Numbers

Labs: NASCAR Update

11 Sep 2009

It’s been almost two weeks since I launched my labs, and I thought it was high time for an update. Even though the travel experiment is my most exciting one, I wanted to spend some time giving some love to NASCAR this week.

Labs: Flight Search Results

31 Aug 2009

Perhaps the crown jewel of the labs so far, I set out to right some wrongs that were inflicted on me during travel research for a trip out to the San Francisco area. I had such a hard time finding the information I needed among walls of text and advertising that I decided to try my hand what I think flight search results should look like.

Labs: NASCAR Leaderboard

31 Aug 2009

My wife’s been watching a lot of NASCAR lately, and I’m actually finding it quite interesting, in spite of my prior reservations. More importantly to the geek in me, though, NASCAR is a treasure trove of data just waiting to be viewed, and from the look of their leaderboard, this can be a painful task. So, I set out with my newly-acquired knowledge of the sport (hey, it’s no less a sport than horse racing) to identify the key interesting aspects of a race and figure out how they could be viewed more easily.

Labs: Golf Leaderboard

31 Aug 2009

The first thing I thought about when reading Wilson Miner’s article on accessible data visualization was that it shouldn’t be too difficult to do charts with bars going different directions. Doing so would allow a convenient way to represent values that could be either positive or negative, typically as compared to some other data point that remains constant throughout the entire data set. Thus, my first choice for applying this technique would be golf scores, since each hole is scored relative to par. Even though the value of par varies with the difficulty for each hole, the score relative to par is the important bit that’s recorded and used to compare the abilities of different players. So I set out to improve the efficiency and attractiveness of their leaderbord.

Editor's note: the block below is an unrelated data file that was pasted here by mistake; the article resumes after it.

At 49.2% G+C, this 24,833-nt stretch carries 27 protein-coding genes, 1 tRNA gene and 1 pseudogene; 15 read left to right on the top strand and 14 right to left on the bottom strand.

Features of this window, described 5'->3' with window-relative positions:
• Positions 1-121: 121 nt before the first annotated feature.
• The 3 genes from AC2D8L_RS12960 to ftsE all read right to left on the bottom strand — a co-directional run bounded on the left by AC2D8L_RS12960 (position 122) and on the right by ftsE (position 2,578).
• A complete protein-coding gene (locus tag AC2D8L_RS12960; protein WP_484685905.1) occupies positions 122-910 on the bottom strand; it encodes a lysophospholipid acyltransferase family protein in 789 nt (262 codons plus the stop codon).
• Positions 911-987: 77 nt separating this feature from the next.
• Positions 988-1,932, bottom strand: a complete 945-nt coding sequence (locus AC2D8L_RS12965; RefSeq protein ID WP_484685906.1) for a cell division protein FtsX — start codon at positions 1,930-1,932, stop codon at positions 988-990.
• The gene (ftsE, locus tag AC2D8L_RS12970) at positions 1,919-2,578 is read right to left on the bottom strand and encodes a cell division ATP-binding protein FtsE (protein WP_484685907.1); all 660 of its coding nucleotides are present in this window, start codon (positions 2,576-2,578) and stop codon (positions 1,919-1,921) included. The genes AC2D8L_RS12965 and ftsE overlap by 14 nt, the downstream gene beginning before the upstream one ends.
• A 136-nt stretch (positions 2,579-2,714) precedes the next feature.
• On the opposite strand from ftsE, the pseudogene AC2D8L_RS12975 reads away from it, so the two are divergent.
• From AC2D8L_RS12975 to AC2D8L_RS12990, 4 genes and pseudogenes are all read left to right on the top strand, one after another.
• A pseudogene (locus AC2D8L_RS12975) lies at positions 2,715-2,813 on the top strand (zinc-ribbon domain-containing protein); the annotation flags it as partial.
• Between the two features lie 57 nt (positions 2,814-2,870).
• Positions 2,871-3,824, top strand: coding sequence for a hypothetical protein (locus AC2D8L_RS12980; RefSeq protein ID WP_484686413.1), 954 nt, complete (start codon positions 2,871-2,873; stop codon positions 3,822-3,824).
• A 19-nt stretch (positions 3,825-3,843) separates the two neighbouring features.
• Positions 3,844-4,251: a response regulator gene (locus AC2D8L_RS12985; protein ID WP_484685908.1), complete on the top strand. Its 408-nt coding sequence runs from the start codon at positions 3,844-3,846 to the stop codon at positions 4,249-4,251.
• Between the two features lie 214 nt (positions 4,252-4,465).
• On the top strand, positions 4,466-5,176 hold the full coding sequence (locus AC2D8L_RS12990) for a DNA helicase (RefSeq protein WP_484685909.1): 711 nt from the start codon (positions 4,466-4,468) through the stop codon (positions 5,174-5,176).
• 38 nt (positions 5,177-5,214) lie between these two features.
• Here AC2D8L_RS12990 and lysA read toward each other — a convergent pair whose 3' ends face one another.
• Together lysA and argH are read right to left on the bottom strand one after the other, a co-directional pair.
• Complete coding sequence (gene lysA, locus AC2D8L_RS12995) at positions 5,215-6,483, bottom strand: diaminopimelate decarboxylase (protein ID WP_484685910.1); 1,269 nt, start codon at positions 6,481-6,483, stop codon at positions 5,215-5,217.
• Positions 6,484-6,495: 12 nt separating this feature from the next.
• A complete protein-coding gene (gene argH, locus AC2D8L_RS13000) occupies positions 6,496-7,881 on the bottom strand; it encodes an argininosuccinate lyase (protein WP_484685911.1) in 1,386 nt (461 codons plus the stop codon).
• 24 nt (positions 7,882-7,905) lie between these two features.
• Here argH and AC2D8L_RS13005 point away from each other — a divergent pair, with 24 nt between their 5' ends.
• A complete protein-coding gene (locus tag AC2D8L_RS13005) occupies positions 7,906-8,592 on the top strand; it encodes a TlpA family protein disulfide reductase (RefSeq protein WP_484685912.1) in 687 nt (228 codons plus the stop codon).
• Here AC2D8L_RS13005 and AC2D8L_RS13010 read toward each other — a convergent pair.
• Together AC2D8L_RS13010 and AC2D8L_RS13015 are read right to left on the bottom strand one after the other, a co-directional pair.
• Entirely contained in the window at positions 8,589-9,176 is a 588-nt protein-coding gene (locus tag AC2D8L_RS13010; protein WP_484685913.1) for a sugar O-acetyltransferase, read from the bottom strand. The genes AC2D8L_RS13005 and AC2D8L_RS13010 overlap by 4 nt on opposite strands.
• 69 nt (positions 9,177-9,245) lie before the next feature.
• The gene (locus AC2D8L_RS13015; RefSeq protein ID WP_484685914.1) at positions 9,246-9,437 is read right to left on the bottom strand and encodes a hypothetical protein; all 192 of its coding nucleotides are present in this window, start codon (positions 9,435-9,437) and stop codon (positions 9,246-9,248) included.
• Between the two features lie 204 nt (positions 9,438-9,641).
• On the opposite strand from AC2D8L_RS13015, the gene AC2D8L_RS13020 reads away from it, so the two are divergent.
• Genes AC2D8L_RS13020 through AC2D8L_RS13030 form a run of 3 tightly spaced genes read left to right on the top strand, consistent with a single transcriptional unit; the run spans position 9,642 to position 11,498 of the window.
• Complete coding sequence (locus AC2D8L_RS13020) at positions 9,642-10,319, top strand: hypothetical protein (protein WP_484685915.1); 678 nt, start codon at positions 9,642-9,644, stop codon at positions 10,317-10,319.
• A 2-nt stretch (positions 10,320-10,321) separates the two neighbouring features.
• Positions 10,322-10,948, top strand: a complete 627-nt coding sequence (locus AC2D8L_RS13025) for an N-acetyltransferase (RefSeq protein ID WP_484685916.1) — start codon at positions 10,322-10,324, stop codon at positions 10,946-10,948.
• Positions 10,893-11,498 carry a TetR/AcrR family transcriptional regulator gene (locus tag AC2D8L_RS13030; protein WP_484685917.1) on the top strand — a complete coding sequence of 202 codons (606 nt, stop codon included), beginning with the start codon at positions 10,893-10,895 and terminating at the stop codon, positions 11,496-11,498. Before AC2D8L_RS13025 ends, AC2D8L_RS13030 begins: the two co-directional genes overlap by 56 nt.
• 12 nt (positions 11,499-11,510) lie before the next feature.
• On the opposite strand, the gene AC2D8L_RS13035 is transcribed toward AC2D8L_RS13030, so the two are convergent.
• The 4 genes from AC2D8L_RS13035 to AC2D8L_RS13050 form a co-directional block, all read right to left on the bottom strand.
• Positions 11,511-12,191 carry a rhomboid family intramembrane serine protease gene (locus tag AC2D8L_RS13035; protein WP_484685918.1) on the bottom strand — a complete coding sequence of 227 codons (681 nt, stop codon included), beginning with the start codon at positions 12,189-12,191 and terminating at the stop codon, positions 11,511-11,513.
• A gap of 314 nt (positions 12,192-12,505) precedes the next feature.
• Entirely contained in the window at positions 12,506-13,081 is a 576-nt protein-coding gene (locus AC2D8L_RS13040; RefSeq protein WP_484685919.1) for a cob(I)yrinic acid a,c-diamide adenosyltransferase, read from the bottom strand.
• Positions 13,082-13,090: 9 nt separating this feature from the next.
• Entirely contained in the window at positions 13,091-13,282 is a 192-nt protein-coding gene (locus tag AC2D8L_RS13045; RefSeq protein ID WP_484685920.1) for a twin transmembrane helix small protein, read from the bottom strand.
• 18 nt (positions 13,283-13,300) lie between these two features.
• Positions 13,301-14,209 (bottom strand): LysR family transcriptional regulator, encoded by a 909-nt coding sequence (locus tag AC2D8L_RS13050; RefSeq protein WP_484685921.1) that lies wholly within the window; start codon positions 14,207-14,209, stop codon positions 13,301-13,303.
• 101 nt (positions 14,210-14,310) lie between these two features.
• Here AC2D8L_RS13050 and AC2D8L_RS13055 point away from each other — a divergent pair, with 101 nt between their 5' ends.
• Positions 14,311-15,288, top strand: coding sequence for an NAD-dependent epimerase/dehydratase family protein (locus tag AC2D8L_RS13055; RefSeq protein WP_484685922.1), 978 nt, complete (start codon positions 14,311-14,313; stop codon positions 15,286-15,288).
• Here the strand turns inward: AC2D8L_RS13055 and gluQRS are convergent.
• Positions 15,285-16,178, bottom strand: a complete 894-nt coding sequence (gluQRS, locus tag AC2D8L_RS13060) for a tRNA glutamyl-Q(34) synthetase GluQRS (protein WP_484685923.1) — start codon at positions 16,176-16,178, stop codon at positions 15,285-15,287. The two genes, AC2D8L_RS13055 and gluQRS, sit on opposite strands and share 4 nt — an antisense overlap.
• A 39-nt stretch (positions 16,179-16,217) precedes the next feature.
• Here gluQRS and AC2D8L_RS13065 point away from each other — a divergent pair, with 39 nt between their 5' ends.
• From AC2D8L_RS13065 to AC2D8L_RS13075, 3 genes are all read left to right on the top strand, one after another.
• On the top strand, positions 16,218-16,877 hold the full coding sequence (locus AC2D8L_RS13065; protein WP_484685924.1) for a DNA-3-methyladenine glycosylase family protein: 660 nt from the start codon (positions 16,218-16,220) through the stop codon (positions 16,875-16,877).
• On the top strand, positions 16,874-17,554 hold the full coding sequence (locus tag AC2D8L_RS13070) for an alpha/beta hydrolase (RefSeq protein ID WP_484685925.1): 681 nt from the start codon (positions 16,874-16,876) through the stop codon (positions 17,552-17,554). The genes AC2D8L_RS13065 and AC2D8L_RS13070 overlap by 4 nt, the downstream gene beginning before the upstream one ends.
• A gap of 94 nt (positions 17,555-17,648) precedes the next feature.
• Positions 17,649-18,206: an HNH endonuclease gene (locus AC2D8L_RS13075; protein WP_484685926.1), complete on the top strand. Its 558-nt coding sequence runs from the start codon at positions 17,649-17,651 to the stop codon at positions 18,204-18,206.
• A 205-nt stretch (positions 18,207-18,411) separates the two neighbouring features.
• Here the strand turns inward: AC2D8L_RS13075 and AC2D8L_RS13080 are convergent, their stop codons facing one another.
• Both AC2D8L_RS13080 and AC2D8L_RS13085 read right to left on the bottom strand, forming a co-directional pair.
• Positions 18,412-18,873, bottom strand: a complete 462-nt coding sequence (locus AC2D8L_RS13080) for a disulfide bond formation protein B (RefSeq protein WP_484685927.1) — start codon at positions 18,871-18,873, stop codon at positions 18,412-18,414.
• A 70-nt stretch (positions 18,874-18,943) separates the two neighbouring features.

Introducing Marty Alchin Labs

31 Aug 2009

A few weeks ago, there began some discussion on Twitter about a few people who wanted to update their personal sites, and they gained a bit of attention from others who were interested in doing so. Thus they formed the site sprint, wherein all participants agreed to launch their redesigns on September 1. I rather like my current design, and I don’t have the energy to redesign it, but I had mulling about the idea of a “Labs” site for a while, so I thought I’d use the deadline as challenge to actually get it going. In all, 15 others also participated, and I eagerly await their results.

The Big “O”

2 Mar 2009

To the experienced programmers out there, the subject of this article will be immediately apparent. To others who are a bit more … excitable, it may seem rather risque. To those who watch a lot of television, it may simply be a reference to a certain warehouse retailer (I won’t bother giving them a Google boost). But, there are those of us who don’t have Computer Science degrees, and have never been told what the Big O notation is, and the Wikipedia article isn’t much help unless you’re a mathematician (I’m not). Thankfully, I finally had a big “Oh!” about the Big O, and I thought I’d share how I see it, for those of you who may not get what everybody’s talking about.

Google Chart API Revisited

7 Dec 2007

A comment on my previous post prompted me to do a little digging on what Google’s Chart API is and isn’t capable of, and what I found gives me reason to worry.

Google Chart API

7 Dec 2007

So, I was surprised to see my news this morning, when information aesthetics spread the news of the new Google Chart API. Looks like they’ve been reading my blog, and they decided to save me the trouble of installing matplotlib or anything.

Ohloh’s KudoRank

8 Nov 2007

Jonathan Buchanan recently joined Ohloh and gave me a Kudo and I noticed something fascinating: my KudoRank jumped about 88% all at once. Needless to say, that struck me as a little … odd.